DOI 10.5414/CN107654

Clinical Nephrology, Volume 79 (2013) - February (118 - 123)

Ultrasound guided ureteroscopy in pregnancy

Levi A. Deters1, Gabriel Belanger2, Ojas Shah3, Vernon M. Pais1
1 Dartmouth Hitchcock Medical Center, One Medical Center Drive, Lebanon, NH, 2 Maine Medical Center, Portland, ME, 3 NYU Langdone Medical Center, New York, NY, USA

Abstract

Introduction: Management of renal colic and suspected urolithiasis in pregnancy remains a controversial topic. Competing concerns of operative fluoroscopy and prolonged duration of ureteral stent or nephrostomy tube fuel arguments for expectant management versus early surgical intervention. To address these concerns, we have offered ultrasound guided ureteroscopy for definitive management of suspected urolithiasis during pregnancy. We herein review our experience with this approach. Methods: We performed a multi-center retrospective review of all pregnant patients undergoing ureteroscopy for suspected urolithiasis between 2008 and 2010. All pregnant patients who had undergone ultrasound guided ureteroscopy were included in this study. We evaluated presence of stone, stone size, operative time, stent duration, and post-operative course. Results: Seven pregnant patients underwent ultrasound guided ureteroscopy. The mean age was 28 years, mean gestation 24 weeks, with stone sizes ranging from 5 to 22 mm. All patients had undergone preoperative stenting. Ureteral stones were identified and removed in four patients. Post-operative imaging confirmed that there was no residual hydronephrosis or significant ipsilateral renal stone burden. Average stent duration was 7.3 days. Preterm labor occurred in one case. Discussion: In our experience, ultrasound guided ureteroscopy is a viable option in pregnancy to manage patients with suspected urolithiasis after failed expectant therapy. This method avoids fetal exposure to ionizing radiation, yet allows intraoperative radiographic monitoring. With this approach it is possible to render the patient stone free, obviating the need for ureteral stents for the duration of the pregnancy.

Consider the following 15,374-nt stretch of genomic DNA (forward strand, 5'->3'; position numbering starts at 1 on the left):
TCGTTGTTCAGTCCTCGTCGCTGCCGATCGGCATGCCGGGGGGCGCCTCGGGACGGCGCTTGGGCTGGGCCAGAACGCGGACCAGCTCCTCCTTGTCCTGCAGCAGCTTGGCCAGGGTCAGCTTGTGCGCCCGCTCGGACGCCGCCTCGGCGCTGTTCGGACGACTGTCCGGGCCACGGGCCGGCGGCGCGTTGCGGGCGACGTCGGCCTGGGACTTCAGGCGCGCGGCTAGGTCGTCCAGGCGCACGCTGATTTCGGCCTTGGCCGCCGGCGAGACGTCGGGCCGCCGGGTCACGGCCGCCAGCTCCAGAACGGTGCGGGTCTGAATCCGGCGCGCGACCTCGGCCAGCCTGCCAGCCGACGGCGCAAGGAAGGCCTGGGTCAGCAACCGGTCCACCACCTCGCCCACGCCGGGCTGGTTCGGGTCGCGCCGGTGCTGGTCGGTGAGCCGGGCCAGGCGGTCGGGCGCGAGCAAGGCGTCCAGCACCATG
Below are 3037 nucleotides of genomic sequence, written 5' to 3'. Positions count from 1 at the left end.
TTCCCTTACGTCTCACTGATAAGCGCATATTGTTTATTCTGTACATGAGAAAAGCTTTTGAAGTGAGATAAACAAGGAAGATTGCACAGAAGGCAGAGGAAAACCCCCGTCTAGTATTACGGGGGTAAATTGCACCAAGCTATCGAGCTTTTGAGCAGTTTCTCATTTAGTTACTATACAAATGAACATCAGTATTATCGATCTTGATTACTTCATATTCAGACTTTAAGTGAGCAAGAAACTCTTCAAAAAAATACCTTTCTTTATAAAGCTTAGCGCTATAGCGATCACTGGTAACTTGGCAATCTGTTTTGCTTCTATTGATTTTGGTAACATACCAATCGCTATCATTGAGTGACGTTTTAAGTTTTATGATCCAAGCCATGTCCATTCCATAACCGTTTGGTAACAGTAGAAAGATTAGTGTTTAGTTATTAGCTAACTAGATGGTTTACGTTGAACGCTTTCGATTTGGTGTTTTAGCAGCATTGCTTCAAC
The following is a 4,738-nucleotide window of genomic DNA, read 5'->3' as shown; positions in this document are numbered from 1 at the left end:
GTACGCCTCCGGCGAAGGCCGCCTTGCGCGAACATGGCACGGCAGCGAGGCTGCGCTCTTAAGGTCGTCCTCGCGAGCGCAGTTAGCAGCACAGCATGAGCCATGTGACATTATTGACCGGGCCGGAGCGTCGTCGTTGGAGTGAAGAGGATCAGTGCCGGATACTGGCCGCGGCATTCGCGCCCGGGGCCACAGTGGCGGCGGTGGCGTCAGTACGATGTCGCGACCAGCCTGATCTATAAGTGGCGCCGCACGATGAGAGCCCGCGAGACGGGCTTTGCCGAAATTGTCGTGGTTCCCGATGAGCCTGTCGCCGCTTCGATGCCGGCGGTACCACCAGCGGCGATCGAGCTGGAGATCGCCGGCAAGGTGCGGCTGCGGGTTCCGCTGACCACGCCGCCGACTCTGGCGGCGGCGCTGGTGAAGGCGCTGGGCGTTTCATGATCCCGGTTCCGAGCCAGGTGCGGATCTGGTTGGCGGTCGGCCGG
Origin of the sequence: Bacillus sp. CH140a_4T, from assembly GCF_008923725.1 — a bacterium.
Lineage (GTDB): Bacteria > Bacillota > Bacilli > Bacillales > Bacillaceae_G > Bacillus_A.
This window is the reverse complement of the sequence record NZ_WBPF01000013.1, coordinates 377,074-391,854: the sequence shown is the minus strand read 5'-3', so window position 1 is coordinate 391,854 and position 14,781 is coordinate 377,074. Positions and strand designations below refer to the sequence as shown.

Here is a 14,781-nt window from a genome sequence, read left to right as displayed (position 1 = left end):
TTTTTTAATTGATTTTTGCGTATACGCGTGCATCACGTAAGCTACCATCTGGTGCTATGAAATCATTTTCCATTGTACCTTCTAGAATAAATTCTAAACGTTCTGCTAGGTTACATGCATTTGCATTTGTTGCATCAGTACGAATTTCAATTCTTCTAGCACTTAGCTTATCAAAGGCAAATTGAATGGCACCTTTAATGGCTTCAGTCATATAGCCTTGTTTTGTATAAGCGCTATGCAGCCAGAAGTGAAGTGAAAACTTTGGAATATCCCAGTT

Author Details

Authors

  • Levi A. Deters1
  • Gabriel Belanger2
  • Ojas Shah3
  • Vernon M. Pais1

Departments

  • 1 Dartmouth Hitchcock Medical Center, One Medical Center Drive, Lebanon, NH,
  • 2 Maine Medical Center, Portland, ME,
  • 3 NYU Langdone Medical Center, New York, NY, USA

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